Technology: Technology to keep lights on could help prevent wildfires - - PressFrom - US
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Technology Technology to keep lights on could help prevent wildfires

07:45  02 december  2019
07:45  02 december  2019 Source:   msn.com

Evacuations ordered as wildfire spreads in Bay Area town

  Evacuations ordered as wildfire spreads in Bay Area town MORAGA, Calif. (AP) — Police have ordered evacuations as a fast-moving wildfire spreads in the hills of a San Francisco Bay Area community. Moraga-Orinda firefighters responded to the scene near the St. Mary's College campus early Thursday. The school does not appear threatened at this time. Cal Fire says the flames consumed about 60 acres in little more than two hours. Moraga police ordered evacuations in the town's Sanders Ranch neighborhood.Moraga-Orinda firefighters responded to the scene near the St. Mary's College campus early Thursday. The school does not appear threatened at this time.

These New Technologies Could Help . Mike Montgomery Contributor. Opinions expressed by Forbes Contributors are their own. Summer is coming, which means that California is bracing for the annual overlap of wildfire seasons, much too soon after the most expensive and destructive wildfire year on

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LOS ANGELES (AP) — B. Don Russell wasn’t thinking about preventing a wildfire when he developed a tool to detect power line problems before blackouts and bigger disasters.

FILE - In this Oct. 18, 2019, file photo, Pacific Gas and Electric Company, workers bury utility lines in Paradise, Calif. A new technology being tested by California utilities, such as Pacific Gas & Electric Co. and Southern California Edison, is aimed at diagnosing problems before they could cause power outages or spark wildfires. (AP Photo/Rich Pedroncelli, File): FILE - In this Oct. 18, 2019, file photo, Pacific Gas and Electric Company, workers bury utility lines in Paradise, Calif. A new technology being tested by California utilities, such as Pacific Gas & Electric Co. and Southern California Edison, is aimed at diagnosing problems before they could cause power outages or spark wildfires. (AP Photo/Rich Pedroncelli, File)© Provided by Associated Press FILE - In this Oct. 18, 2019, file photo, Pacific Gas and Electric Company, workers bury utility lines in Paradise, Calif. A new technology being tested by California utilities, such as Pacific Gas & Electric Co. and Southern California Edison, is aimed at diagnosing problems before they could cause power outages or spark wildfires. (AP Photo/Rich Pedroncelli, File)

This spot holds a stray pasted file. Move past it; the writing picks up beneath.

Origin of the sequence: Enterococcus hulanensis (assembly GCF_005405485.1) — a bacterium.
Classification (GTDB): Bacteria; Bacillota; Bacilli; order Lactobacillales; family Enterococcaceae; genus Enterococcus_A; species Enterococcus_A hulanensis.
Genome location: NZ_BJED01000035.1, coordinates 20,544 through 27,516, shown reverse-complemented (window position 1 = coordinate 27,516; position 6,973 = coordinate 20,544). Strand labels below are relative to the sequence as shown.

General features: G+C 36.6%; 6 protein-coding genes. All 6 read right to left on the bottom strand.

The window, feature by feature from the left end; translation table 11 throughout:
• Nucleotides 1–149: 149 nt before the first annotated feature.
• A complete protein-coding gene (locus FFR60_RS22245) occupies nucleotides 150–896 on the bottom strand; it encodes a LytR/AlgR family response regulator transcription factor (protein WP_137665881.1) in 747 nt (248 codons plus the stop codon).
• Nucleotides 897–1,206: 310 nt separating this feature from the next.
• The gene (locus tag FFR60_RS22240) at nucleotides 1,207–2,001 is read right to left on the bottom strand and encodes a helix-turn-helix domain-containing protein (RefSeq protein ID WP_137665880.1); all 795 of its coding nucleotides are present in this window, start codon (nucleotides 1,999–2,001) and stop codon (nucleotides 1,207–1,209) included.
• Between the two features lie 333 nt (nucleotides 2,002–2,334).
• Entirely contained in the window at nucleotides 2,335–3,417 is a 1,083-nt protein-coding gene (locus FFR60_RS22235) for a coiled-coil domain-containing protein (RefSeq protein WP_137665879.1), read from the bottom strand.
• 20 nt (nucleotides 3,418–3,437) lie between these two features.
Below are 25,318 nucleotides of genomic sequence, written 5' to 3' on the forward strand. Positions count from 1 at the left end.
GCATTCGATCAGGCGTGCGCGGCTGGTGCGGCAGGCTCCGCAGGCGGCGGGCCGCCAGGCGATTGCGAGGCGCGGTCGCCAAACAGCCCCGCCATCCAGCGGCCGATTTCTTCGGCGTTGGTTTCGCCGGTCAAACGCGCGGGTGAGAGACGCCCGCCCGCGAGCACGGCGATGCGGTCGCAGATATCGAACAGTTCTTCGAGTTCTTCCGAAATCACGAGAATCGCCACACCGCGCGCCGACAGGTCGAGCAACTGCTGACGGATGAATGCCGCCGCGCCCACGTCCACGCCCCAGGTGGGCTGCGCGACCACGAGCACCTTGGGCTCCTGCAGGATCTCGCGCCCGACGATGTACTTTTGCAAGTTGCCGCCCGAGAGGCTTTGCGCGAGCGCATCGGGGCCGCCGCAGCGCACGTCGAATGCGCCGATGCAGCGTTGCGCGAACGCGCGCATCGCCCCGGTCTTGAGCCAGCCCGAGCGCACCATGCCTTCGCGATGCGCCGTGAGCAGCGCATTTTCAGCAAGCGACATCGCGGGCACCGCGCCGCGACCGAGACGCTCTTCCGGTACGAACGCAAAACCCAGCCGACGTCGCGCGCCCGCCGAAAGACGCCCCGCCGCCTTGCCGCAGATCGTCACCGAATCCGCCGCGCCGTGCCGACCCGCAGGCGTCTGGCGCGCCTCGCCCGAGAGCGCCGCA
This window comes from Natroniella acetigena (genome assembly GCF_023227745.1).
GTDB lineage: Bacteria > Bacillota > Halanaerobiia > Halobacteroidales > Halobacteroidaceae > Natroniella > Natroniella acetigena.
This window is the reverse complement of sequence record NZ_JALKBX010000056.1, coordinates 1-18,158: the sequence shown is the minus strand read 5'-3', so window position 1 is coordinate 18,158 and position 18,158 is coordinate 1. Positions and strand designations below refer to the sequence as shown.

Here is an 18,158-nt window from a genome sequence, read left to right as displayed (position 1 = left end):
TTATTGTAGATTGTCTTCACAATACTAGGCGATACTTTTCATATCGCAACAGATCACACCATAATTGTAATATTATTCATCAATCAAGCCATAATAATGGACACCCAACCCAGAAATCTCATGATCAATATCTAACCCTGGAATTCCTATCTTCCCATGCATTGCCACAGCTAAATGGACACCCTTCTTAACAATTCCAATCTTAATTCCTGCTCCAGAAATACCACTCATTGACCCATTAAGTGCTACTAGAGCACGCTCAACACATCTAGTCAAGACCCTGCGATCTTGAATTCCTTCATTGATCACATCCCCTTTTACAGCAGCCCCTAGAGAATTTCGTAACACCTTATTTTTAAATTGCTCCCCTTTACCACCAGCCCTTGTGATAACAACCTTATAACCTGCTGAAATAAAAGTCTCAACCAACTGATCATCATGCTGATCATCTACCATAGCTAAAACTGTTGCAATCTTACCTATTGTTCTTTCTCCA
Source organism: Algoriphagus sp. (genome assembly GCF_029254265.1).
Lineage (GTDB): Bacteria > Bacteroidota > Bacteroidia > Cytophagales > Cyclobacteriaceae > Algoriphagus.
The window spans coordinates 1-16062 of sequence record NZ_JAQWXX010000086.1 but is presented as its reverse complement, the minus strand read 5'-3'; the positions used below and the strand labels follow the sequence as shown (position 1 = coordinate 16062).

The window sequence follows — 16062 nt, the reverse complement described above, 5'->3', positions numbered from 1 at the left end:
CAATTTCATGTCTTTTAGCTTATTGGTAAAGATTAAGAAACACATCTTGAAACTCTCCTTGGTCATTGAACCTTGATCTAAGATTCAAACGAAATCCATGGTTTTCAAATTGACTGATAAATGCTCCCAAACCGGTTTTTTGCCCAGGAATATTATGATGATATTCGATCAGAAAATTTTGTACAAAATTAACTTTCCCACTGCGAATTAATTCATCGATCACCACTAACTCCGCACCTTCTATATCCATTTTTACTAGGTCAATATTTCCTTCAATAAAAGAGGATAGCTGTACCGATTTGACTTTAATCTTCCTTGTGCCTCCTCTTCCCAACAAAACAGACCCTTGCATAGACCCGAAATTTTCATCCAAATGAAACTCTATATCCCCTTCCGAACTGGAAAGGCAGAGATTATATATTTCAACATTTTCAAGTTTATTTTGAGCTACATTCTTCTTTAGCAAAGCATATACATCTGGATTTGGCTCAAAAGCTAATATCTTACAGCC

The electrical engineering professor at Texas A&M University figured he might save a life if his creation could prevent someone from being electrocuted by a downed live wire.

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Wildfires are often preventable , because many originate from human error. How to prevent a wildfire . Contact 911, your local fire department, or the park Always take care when using and fueling lanterns, stoves, and heaters. Make sure lighting and heating devices are cool before refueling.

How to Stop Fires from Starting. If you live in a wildfire -prone area you should follow our tips on how to prepare for Consider wetting down the surrounding grass and other vegetation before lighting your fireworks. Of course, even if we could eliminate all human-ignited wildfires , the danger would still

But fire prevention may be his product’s biggest selling point in California and other places that have experienced devastating wildland blazes blamed on electrical equipment.

“If we can find things when they start to fail, if we can find things that are in the process of degrading before a catastrophic event occurs, such as a downed line that might electrocute someone or a fire starting or even an outage for their customers, that's kind of the Holy Grail,” Russell said.

The technology he bills as a one-of-a kind diagnostic tool called Distribution Fault Anticipation is now in use in Texas and being tested in California by Pacific Gas & Electric Co. and Southern California Edison. The utilities have been blamed for some of the most destructive and deadliest fires in California.

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Wildfires have moved from a seasonal event to a year-round occurrence. State law allows the utilities to cut power to customers whenever there is a risk to “Why do we need them if they don’t keep the lights on ?” The California Public Utilities Commission said it routinely conducted reviews after utilities

Considering the cost of California wildfires , this could be a cost-effective tool for Cal Fire . Considering the cost of California wildfires and the grim picture for the future, I believe this concept to be Sutter Health could keep nearby Alta Bates open but may ignore our plight, viewing Richmond